Thank you so much for stopping by!
Arlee, Small Potatoes
My husband and I just made a new rule that we aren’t buying anymore big toys. I.e. barn, zoo, play tables. They don’t play with that stuff. We have a closet full of toys and they play with the busy bags I make and art supplies. I’m so glad to see that you did the same. I would love to de-plastic our bins for right now we are too little (almost 3 and 16 months with a 1yr old puppy who chews everything) I will someday! Thanks for the inspiration!
That looks wonderful! I don’t have any kids yet, but after nearly ten years of looking after other people’s children I already know that I would prefer a small collection of traditional, simple, non-plastic toys to a whole host of branded stuff that limits imaginative play. It’s great to hear that your smalls haven’t missed any of the stuff you got rid of.
Beautiful! I’m struggling with plastic vs more natural materials right now. Not sure who will win. You have a beautiful balance of natural and man made materials. Your space looks so inviting!
omg this is fabulous!!!!! i would love to do this to my playroom, but my little one would not appreciate the organisation that would go into it, and it would be strewn everywhere after 10 minutes!!
I love the makeover! Gives it such a natural feeling with less plastic. When on doubt, go back to the basics! ❤
Is there somewhere that you have posted a list of ideas for your sensory bins etc? I love this idea and am in the process of setting up my playroom. I have two toddlers and 2 babies right now, and will have 2 older school age kids this summer. Right now the kids play in my sort of set up playroom and the living room. We do arts and crafts at the dining room table and I will have a space set up for Circle time in another room very soon. Sadly my house isn’t layed out well for everything to be together, but I’m working with what I have 🙂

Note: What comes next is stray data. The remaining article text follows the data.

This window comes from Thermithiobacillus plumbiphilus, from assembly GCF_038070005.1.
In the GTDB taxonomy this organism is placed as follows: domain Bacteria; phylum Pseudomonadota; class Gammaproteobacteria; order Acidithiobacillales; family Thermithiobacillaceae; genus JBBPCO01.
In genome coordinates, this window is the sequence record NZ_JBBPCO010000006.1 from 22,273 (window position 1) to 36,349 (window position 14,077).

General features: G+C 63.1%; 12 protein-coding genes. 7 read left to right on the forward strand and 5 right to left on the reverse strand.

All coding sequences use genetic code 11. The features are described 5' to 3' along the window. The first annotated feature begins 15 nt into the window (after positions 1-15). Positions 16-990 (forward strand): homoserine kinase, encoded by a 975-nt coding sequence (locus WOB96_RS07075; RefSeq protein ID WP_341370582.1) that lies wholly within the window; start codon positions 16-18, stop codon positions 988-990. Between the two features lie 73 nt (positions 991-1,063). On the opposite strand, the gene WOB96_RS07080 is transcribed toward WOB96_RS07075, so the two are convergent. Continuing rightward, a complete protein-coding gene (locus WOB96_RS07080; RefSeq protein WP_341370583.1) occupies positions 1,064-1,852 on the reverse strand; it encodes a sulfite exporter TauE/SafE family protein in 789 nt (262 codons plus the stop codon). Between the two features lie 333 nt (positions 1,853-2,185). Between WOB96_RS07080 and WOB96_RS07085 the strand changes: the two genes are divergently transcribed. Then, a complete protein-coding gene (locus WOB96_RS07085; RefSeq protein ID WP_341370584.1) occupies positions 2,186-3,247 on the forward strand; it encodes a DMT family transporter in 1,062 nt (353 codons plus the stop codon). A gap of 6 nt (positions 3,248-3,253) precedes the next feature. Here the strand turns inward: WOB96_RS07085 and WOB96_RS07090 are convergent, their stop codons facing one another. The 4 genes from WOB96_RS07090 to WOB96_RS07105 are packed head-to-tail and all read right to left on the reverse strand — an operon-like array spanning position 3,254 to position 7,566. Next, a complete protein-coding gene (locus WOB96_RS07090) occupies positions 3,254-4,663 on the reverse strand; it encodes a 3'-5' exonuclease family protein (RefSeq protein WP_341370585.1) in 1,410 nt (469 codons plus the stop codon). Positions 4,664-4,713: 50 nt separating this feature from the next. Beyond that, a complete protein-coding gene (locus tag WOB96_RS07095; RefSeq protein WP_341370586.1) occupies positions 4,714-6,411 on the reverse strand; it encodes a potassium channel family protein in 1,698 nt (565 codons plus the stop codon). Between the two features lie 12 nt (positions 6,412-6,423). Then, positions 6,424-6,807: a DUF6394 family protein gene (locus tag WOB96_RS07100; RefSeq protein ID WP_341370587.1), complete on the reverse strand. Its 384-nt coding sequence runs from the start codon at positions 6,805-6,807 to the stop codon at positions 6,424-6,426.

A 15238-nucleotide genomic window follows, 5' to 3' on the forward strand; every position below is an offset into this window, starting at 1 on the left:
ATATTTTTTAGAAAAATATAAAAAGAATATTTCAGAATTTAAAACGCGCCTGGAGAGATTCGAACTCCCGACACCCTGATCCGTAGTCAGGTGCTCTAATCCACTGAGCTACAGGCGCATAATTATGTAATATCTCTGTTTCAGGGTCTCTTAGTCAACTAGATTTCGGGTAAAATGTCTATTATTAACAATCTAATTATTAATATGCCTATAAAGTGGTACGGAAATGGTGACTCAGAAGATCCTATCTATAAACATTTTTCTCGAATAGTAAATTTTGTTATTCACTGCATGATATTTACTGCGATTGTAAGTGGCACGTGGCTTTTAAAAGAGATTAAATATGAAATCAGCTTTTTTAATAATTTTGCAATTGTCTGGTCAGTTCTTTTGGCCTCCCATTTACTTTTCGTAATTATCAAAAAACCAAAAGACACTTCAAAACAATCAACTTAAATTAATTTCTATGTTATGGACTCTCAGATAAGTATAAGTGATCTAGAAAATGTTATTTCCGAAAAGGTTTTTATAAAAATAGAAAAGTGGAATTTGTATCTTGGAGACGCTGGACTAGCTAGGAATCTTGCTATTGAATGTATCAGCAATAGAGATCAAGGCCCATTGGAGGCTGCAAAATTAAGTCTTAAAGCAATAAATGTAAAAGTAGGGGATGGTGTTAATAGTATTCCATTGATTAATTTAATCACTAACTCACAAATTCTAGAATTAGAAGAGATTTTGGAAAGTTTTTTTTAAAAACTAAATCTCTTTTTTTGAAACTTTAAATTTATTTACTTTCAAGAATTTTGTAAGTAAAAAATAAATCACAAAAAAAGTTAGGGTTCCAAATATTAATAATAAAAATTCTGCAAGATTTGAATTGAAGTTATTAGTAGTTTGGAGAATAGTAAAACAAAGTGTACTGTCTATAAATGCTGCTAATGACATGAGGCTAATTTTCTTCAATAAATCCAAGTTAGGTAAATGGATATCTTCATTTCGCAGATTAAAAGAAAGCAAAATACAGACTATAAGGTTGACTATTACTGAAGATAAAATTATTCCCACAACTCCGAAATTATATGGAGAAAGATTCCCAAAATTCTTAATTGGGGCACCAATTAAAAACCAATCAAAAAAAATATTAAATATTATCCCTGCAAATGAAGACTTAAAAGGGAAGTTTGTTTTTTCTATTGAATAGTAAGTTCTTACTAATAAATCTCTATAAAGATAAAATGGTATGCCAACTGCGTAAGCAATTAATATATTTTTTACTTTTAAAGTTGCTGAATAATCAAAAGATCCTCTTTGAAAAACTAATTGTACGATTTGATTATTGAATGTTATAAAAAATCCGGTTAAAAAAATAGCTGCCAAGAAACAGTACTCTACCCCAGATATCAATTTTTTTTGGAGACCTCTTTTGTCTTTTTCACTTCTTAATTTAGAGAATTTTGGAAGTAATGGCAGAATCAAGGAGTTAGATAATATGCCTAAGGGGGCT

On Tue, May 7, 2013 at 4:02 PM, Small Potatoes
You bet! If you look up in the menu bar, you’ll see a category for sensory bins and bowls…everything we’ve ever done in sensory bins should be there! 🙂 Have fun!!
Your playroom looks wonderful! I hate plastic too! Before moving to Hawaii we had a similar basket system of very traditional toys which we had to leave behind. I let each of our four boys bring whatever toys they could fit in a small carry-on sized box. Mostly they brought legos and some cars and trucks and a few of those Safari LTD animals you mentioned. We’re going on our 3rd year without all the excess toys and they don’t miss them a bit. Great job!
Very nice! Those spice containers must make the little items inside smell wonderful!
I love your posts on storage and play , they always inspire me. I really just want to come and live at your house though
Beautiful! simply beautiful ❤
amazing play space – this is exactly how I want ours to be, but we have probably a third of the space and storage, but its totally based on the same principles. Love love love and pinning and sharing!
Love it! 🙂 Are your children home schooled?
Jenna, no they are not. They attend a French immersion program here in the city. They WISH they were! Lol! I run a family dayhome here in my house. I have 4-6 children every week day.
Nice! I love reading your blog and all of your creative ideas 🙂
Wow, you did a great job! You have inspired me! I have a 5 and 8 year old, but they would love this playroom.
Absolutely lovely and inspiring…. am going to take a good hard look at the toys and storage we have right now and see what I can do 🙂
LOVE LOVE LOVE this playroom!!!! I’ve been undergoing a similar process but NOT as cool!! Love your ideas–I am SO INSPIRED! =)
Thank you!! I’m so glad!! Thanks for taking time to comment! :):)
Love it!! Very inspiring – I really enjoy your reading your blogs when I can 🙂
I would LOVE to do this…… i currently have shelves and shelves of unused toys! and art stuff is all hidden away from little fingers……. my question for you is……. HOW do you do this with little people and their tendancy to pull everything down for a look before moving onto the next shelf????